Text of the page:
At this point I'm only short one item...... the bike! Time to find a basket Chief to bring back from the grave. I want to use a 46 or later bike, because I think they ride better than the earlier leaf spring front end. Assuming I would be able to find a good 46-48 basket within a short time, everything will come together at about the same point in time. This hasn't proven too difficult, except that (as usual) I live on the left coast, and everything I am interested in is on the wrong coast. The west coast is a beautiful place, but as far as swap meets go, they mainly involve HD parts, and even then, there aren't any big swaps here.
Well, I unearthed several basket cases in various degrees of completeness, and after sorting through the offerings, I decided on one in Atlanta, GA.. The bike is a mixture of parts from a 47 Chief engine, to a 50 Chief chassis, and of course, no sheet metal or dash. That's OK, because the engine has a fresh rebuild, and it came with the generator, so I have all of the engine internals, and generator that I can use as trading stock if I need to. I already have a set of tanks, but the right side is from a Scout, so I'll trade it for a Chief tank, or modify it to use it as is. It usually takes about two weeks to transport a bike across the country, and the cost is in the $5-600 range. Since I've shipped several bikes this way, I don't worry about it too much. I located a 52/53 Corbin speedo to use on the bike, so most of the tough stuff is taken care of. Due to problems with the disk braking system on the Indian rear shock setup, I've decided to use a rear drive speedometer, and only adapt the disk brakes to the front end. Considering that 70% of the braking efficiency on a motorcycle is derived from the front brake, I think the drum rear brake will be sufficient, and the front disk should give the bike superior stopping qualities.
Ok, now I have the basics in motion. I talked with Kiwi, about the new 80" T&O flywheels, and Carrillo style rods, and found that the flywheels are ready, but the rods aren't. No big deal, we'll wait for the rods. I also remembered that they were supposed to have CNC bent stainless exhaust systems available, so naturally we'll have to have a set of those! When a dealer is as helpful as Kiwi, Starklite and Greer have been, I become very faithful to their products, so we'll use anything new here that I actually need for the project so I can get a feel for the quality of any new developments. I'll try to go over any assembly issues with the new products as I move through the process. Some parts are purchased from other sources because I have used the particular part or vendor, and I like how it worked out. Bolts are one such item. The dealers will supply them, but they are the typical hardware store variety, so all bolt kits will come from Ed Glasgow. Besides, Ed's a really nice guy.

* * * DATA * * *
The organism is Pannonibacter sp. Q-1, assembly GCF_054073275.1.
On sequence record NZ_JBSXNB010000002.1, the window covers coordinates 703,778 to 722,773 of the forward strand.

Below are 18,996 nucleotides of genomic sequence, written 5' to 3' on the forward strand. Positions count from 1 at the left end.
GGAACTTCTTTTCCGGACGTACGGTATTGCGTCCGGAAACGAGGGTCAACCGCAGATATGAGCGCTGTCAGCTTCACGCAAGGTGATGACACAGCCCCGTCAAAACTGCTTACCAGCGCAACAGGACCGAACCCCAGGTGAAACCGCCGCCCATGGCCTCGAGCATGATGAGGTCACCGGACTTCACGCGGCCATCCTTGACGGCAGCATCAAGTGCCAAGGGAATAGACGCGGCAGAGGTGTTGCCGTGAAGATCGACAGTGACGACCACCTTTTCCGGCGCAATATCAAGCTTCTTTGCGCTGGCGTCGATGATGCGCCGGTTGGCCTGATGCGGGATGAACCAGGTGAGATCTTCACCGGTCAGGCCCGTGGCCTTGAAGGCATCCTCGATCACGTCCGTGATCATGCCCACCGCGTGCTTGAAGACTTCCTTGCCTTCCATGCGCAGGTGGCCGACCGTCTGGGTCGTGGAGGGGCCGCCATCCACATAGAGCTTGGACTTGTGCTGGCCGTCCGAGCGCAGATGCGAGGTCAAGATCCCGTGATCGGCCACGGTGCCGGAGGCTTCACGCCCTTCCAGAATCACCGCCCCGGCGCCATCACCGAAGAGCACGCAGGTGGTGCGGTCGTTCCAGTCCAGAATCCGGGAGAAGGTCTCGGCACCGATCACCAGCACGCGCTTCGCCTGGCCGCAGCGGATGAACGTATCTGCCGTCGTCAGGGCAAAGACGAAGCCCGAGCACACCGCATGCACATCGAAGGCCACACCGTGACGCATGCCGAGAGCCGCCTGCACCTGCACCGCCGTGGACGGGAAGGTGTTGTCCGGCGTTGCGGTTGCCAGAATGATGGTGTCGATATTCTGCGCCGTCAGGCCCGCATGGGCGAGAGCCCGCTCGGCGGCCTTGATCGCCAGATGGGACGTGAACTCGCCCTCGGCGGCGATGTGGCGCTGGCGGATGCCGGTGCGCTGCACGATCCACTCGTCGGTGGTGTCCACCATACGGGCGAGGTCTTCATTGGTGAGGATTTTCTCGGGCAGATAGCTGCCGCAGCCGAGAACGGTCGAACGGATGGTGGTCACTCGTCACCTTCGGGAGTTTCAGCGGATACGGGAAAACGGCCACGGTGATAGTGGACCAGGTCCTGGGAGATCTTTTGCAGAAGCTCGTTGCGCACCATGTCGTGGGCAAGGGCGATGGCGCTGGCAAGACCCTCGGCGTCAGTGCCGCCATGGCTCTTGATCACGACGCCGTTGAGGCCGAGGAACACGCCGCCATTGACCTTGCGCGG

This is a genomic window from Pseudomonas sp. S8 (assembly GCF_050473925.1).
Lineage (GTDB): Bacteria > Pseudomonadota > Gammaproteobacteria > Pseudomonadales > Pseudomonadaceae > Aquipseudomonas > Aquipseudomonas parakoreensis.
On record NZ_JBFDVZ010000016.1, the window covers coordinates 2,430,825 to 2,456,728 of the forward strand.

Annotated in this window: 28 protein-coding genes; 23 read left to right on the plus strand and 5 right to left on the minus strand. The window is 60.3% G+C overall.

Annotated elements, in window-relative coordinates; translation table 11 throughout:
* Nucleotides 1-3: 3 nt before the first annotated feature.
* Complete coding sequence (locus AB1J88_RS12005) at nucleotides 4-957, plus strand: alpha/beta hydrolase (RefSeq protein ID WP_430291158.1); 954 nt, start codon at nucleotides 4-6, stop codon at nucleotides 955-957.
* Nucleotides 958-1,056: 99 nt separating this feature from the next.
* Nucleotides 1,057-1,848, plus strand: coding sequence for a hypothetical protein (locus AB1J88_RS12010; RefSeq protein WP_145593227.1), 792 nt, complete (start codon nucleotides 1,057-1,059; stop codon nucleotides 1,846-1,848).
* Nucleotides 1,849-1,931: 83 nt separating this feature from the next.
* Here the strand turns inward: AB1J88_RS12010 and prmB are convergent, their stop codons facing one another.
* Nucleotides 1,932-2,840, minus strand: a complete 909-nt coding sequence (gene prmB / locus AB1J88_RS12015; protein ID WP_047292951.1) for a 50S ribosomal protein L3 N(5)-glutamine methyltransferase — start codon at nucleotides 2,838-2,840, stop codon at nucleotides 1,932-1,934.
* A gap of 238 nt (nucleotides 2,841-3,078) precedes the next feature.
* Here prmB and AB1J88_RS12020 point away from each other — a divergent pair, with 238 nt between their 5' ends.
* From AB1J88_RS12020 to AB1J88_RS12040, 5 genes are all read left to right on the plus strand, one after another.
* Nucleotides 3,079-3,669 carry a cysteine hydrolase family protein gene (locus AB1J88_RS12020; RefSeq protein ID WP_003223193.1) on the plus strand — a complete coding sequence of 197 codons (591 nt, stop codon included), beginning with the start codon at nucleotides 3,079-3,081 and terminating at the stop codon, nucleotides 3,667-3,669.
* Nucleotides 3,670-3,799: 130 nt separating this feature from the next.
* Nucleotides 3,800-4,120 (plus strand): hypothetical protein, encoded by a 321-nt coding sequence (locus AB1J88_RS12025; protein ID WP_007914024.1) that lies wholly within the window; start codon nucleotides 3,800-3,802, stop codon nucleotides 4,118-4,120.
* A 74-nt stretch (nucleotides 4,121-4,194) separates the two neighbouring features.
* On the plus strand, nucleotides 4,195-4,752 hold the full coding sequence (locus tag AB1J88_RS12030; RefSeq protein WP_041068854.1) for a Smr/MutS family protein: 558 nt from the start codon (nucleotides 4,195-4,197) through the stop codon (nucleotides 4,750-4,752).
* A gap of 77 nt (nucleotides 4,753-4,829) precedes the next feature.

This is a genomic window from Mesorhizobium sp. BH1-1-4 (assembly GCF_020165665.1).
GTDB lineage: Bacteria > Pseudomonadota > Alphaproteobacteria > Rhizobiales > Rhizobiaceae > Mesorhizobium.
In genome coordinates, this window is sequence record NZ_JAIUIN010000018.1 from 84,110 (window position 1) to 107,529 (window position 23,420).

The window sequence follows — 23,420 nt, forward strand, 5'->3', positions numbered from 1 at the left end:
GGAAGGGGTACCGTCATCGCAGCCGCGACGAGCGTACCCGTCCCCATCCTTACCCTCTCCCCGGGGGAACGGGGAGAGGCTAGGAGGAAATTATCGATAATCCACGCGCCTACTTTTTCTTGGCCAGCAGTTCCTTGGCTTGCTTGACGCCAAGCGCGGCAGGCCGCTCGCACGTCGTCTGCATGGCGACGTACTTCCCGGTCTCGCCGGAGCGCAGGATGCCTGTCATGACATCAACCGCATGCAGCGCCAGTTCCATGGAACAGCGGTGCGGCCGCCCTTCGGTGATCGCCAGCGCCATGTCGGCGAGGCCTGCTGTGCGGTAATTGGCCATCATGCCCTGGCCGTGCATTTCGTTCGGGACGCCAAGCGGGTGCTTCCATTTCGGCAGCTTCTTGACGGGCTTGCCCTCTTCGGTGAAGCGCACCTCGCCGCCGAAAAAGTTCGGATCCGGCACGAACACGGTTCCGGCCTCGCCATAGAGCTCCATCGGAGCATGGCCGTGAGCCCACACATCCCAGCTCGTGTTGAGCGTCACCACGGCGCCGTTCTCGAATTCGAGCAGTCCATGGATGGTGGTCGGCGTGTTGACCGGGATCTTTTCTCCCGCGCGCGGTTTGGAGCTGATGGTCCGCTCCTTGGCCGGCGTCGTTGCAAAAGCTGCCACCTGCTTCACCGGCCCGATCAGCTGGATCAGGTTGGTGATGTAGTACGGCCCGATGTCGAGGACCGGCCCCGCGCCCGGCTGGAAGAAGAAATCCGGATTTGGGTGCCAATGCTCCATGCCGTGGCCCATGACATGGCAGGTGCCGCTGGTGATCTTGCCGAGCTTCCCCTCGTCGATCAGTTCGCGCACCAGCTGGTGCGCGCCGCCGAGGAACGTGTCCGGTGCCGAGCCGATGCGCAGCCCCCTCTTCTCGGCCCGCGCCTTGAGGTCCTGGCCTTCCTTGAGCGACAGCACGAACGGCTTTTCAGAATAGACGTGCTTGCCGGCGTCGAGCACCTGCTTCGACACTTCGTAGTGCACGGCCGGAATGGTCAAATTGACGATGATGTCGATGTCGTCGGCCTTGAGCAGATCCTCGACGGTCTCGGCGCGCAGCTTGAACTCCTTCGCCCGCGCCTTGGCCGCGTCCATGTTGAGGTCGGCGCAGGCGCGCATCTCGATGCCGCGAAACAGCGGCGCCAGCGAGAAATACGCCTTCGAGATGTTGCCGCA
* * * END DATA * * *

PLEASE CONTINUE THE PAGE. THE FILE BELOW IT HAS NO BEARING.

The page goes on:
At a local swap meet, I found a 16" dual disk front wheel assembly for $20.00, and once I do a little machining on the hub, this will take care of the front wheel. Another $20 for a good rotor, and $28 for a repro Indian fender light. Not a bad day for parts scrounging (except for the $10 admission, $7 hamburger and $3 coffee). Now, I need to locate a very small caliper, and master cylinder, which I probably won't find at a local swap meet since in this case, "size does matter".
Paint and body work are always an issue! If you don't do your own, you better get all your fitting done early, because I think body guys use some sort of ancient calendar. If they give you the standard 4 week line, plan on 8 weeks! Since I won't have original fenders for this bike, and originally each was hand fit at the factory, I'll need to take care of the fitting fairly early on. I have painted bikes before, but I want a higher quality paint job on this than I have the time or space to provide, so I'll probably farm that out. Since this project isn't going to be a "chrome queen" I won't have a lot of dealings with the other guys that work by mystical calendars (chrome shops).
Well, we made it to basket arrival day! I located a set of fenders, so now it's time to take inventory, and figure out what I still need. As usual, the seller was a bit more enthusiastic about what he had, than reality would dictate. Next month, we'll be sorting, inspecting and cleaning parts. Then we start rough fitting things together. Until next month, ride safe, and sane.
Project Cost Sheet
Frame and parts